Education

Teachers or Scientists – whose evidence do we want?

4 Jul 2018, by Amy Sarcevic

The word ‘evidence’ is undoubtedly one of the education sector’s biggest buzzwords this decade.

In just a few years, the concept of evidence-based teaching (EBT) has achieved widespread acceptance – with few people disputing that if a teaching method is backed by ‘evidence’, it is inherently better than one which isn’t.

But despite this, there has been a notable lack of consensus – or even discussion – in terms of what the definition of ‘evidence’ is; or more specifically, what constitutes a good evidence source.

“The one question that is rarely asked is ‘whose evidence do we want?’”, says President of the Science of Learning Group, Dr. Jared Cooney Horvath, ahead of the Evidence Based Teaching Summit – 20-21 September, Melbourne.

“A common assumption is that evidence equals statistical data; or that statistical data is the most trustworthy source of information. But in actual fact, many of the laboratory studies in which statistical results are derived from lack ecological validity”, i.e. relevance to a real-life context.

An established Scientist himself, Dr. Horvath certainly does not oppose laboratory science as a basis for EBT, but believes that teachers should be allowed to apply their own expert judgement and layer of translation when interpreting and implementing the results.

In reference to the many neuroscientific studies that have been used to inform teaching practices, he says, “Genes doubtless play a role in behaviour – but often we’re left wondering…now what? Knowing mechanistic underpinnings is well and good, but this tells us little about how to effect change”.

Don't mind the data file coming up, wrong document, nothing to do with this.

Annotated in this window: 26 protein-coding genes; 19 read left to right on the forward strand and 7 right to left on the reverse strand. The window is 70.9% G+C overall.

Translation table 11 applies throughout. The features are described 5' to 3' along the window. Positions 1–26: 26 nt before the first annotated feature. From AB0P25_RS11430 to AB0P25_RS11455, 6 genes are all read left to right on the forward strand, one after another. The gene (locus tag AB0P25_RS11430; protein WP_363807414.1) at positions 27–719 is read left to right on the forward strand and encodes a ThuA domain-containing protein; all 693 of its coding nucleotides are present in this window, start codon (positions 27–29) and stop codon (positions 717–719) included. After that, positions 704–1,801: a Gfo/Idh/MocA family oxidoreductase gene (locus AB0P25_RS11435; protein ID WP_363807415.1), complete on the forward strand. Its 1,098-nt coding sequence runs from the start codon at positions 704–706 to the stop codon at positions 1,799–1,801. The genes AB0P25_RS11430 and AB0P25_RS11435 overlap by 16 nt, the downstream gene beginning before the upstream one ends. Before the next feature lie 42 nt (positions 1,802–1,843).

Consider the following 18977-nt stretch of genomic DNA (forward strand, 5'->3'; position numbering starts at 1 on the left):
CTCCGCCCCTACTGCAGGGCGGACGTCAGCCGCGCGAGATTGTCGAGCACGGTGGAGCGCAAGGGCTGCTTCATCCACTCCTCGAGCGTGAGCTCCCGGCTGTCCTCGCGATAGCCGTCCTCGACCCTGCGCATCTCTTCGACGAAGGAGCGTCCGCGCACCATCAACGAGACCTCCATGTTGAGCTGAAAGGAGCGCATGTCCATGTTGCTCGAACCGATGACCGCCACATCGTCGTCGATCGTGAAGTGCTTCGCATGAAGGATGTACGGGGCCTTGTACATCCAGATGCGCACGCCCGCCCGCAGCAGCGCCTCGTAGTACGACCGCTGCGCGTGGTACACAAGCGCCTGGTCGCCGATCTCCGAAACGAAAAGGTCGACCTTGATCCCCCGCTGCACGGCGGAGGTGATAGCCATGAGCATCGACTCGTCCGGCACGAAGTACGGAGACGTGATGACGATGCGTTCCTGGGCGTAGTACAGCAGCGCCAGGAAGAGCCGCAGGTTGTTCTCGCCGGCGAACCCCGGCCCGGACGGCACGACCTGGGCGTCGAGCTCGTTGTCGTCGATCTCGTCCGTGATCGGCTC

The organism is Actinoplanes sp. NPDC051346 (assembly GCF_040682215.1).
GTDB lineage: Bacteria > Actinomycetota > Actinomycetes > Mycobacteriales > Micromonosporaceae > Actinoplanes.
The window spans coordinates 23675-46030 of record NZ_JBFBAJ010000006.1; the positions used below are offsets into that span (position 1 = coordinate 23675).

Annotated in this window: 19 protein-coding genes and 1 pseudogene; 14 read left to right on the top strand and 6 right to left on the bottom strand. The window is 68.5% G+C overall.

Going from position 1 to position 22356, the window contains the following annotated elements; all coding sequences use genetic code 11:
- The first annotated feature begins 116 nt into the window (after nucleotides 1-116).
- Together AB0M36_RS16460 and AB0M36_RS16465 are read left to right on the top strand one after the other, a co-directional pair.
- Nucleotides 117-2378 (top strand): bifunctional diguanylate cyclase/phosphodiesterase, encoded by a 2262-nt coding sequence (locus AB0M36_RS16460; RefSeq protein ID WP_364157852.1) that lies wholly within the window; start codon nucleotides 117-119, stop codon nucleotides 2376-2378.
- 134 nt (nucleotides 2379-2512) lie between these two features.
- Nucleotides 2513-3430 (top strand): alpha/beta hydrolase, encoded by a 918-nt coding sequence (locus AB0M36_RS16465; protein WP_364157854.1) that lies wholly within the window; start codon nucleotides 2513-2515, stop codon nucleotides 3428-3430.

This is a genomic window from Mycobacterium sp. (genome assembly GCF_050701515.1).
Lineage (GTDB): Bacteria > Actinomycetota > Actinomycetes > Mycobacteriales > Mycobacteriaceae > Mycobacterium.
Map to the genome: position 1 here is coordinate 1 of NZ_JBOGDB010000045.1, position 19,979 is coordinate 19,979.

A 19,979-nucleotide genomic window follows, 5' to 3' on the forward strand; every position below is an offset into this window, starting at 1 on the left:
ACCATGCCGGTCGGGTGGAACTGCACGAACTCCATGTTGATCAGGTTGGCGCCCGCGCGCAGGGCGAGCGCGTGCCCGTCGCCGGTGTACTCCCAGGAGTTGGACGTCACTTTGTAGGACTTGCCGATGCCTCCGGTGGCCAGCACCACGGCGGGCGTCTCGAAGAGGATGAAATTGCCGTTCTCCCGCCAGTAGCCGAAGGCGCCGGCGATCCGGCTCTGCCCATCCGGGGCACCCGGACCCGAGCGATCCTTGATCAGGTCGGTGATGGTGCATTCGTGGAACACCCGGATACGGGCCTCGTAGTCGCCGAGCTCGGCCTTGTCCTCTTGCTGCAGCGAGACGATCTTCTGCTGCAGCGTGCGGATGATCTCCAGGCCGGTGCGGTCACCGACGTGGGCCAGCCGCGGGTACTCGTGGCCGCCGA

“Just as knowing that the HAHA-1 gene variant leads to a sense of humour, alone it tells us nothing about what humour is, how to tell a joke, or why some things are so funny; so too knowledge of the brain alone tells us nothing about what good learning is, what good teaching is, or how to cultivate either”.

Dr. Horvath also believes that educators should be allowed to be flexible in terms of how they define evidence. He says that quantitative (numerical) or qualitative (non-numerical) data derived directly from the classroom environment should not be viewed as a less credible evidence source.

Teachers should never be forced to ‘bow down to lab scientists’”, he adds. “In my opinion, a bottom-up, grass-roots approach would work just as well as a top-down approach”.

‘What gets missed in a laboratory setting is that ‘ah-ha’ moment, or that ‘glint’ in a student’s eye which shows that he or she understands what we are trying to teach them. I don’t see a reason why that glint in a student’s eye shouldn’t also be classed as evidence, providing it is collated and analysed in a systematic way”.

Dr. Horvath has developed an innovative, four-tiered approach to EBT which he will share full details of at the Evidence Based Teaching Summit – to be held 20-21 September 2018 in Melbourne.

Learn more and register.

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